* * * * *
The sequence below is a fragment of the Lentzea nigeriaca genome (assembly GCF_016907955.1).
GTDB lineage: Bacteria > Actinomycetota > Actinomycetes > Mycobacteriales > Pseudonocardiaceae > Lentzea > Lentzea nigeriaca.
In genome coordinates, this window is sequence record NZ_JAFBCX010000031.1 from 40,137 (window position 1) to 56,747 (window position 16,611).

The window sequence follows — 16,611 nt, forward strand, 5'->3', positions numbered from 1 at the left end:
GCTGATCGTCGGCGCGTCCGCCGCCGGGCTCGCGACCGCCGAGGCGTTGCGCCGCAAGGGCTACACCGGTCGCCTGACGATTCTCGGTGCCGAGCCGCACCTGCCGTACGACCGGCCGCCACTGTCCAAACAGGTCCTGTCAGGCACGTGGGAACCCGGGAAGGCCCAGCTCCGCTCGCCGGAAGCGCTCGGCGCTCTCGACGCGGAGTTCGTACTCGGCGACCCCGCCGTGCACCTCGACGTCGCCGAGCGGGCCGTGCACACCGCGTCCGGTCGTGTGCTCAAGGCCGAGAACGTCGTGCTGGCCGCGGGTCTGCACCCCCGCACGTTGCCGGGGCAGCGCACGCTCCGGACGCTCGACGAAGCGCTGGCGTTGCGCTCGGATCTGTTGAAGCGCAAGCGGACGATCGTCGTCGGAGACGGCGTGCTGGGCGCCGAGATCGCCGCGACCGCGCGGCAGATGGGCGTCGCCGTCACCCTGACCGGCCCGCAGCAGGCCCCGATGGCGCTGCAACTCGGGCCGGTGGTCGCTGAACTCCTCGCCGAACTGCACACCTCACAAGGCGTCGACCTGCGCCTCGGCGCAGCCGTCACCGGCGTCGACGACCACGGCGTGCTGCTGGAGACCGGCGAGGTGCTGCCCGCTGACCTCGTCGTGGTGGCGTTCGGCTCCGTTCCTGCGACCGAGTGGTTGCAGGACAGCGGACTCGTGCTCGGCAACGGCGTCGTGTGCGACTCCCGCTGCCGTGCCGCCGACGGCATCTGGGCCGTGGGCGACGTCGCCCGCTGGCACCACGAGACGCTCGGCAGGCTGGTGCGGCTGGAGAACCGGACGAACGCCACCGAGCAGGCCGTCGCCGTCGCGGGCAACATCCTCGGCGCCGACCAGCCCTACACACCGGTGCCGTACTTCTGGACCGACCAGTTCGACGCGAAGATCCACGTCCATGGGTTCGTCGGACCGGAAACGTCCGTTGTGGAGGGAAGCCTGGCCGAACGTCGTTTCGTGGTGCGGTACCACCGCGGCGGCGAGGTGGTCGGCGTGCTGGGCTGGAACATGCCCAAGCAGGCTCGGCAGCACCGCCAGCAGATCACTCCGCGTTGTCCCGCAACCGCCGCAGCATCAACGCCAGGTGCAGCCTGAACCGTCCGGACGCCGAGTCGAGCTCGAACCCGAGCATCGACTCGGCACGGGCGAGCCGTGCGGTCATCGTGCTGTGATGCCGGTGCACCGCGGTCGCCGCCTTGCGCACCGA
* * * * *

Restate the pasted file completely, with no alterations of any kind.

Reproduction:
The sequence below is a fragment of the Lentzea nigeriaca genome (assembly GCF_016907955.1).
GTDB lineage: Bacteria > Actinomycetota > Actinomycetes > Mycobacteriales > Pseudonocardiaceae > Lentzea > Lentzea nigeriaca.
In genome coordinates, this window is sequence record NZ_JAFBCX010000031.1 from 40,137 (window position 1) to 56,747 (window position 16,611).

The window sequence follows — 16,611 nt, forward strand, 5'->3', positions numbered from 1 at the left end:
GCTGATCGTCGGCGCGTCCGCCGCCGGGCTCGCGACCGCCGAGGCGTTGCGCCGCAAGGGCTACACCGGTCGCCTGACGATTCTCGGTGCCGAGCCGCACCTGCCGTACGACCGGCCGCCACTGTCCAAACAGGTCCTGTCAGGCACGTGGGAACCCGGGAAGGCCCAGCTCCGCTCGCCGGAAGCGCTCGGCGCTCTCGACGCGGAGTTCGTACTCGGCGACCCCGCCGTGCACCTCGACGTCGCCGAGCGGGCCGTGCACACCGCGTCCGGTCGTGTGCTCAAGGCCGAGAACGTCGTGCTGGCCGCGGGTCTGCACCCCCGCACGTTGCCGGGGCAGCGCACGCTCCGGACGCTCGACGAAGCGCTGGCGTTGCGCTCGGATCTGTTGAAGCGCAAGCGGACGATCGTCGTCGGAGACGGCGTGCTGGGCGCCGAGATCGCCGCGACCGCGCGGCAGATGGGCGTCGCCGTCACCCTGACCGGCCCGCAGCAGGCCCCGATGGCGCTGCAACTCGGGCCGGTGGTCGCTGAACTCCTCGCCGAACTGCACACCTCACAAGGCGTCGACCTGCGCCTCGGCGCAGCCGTCACCGGCGTCGACGACCACGGCGTGCTGCTGGAGACCGGCGAGGTGCTGCCCGCTGACCTCGTCGTGGTGGCGTTCGGCTCCGTTCCTGCGACCGAGTGGTTGCAGGACAGCGGACTCGTGCTCGGCAACGGCGTCGTGTGCGACTCCCGCTGCCGTGCCGCCGACGGCATCTGGGCCGTGGGCGACGTCGCCCGCTGGCACCACGAGACGCTCGGCAGGCTGGTGCGGCTGGAGAACCGGACGAACGCCACCGAGCAGGCCGTCGCCGTCGCGGGCAACATCCTCGGCGCCGACCAGCCCTACACACCGGTGCCGTACTTCTGGACCGACCAGTTCGACGCGAAGATCCACGTCCATGGGTTCGTCGGACCGGAAACGTCCGTTGTGGAGGGAAGCCTGGCCGAACGTCGTTTCGTGGTGCGGTACCACCGCGGCGGCGAGGTGGTCGGCGTGCTGGGCTGGAACATGCCCAAGCAGGCTCGGCAGCACCGCCAGCAGATCACTCCGCGTTGTCCCGCAACCGCCGCAGCATCAACGCCAGGTGCAGCCTGAACCGTCCGGACGCCGAGTCGAGCTCGAACCCGAGCATCGACTCGGCACGGGCGAGCCGTGCGGTCATCGTGCTGTGATGCCGGTGCACCGCGGTCGCCGCCTTGCGCACCGA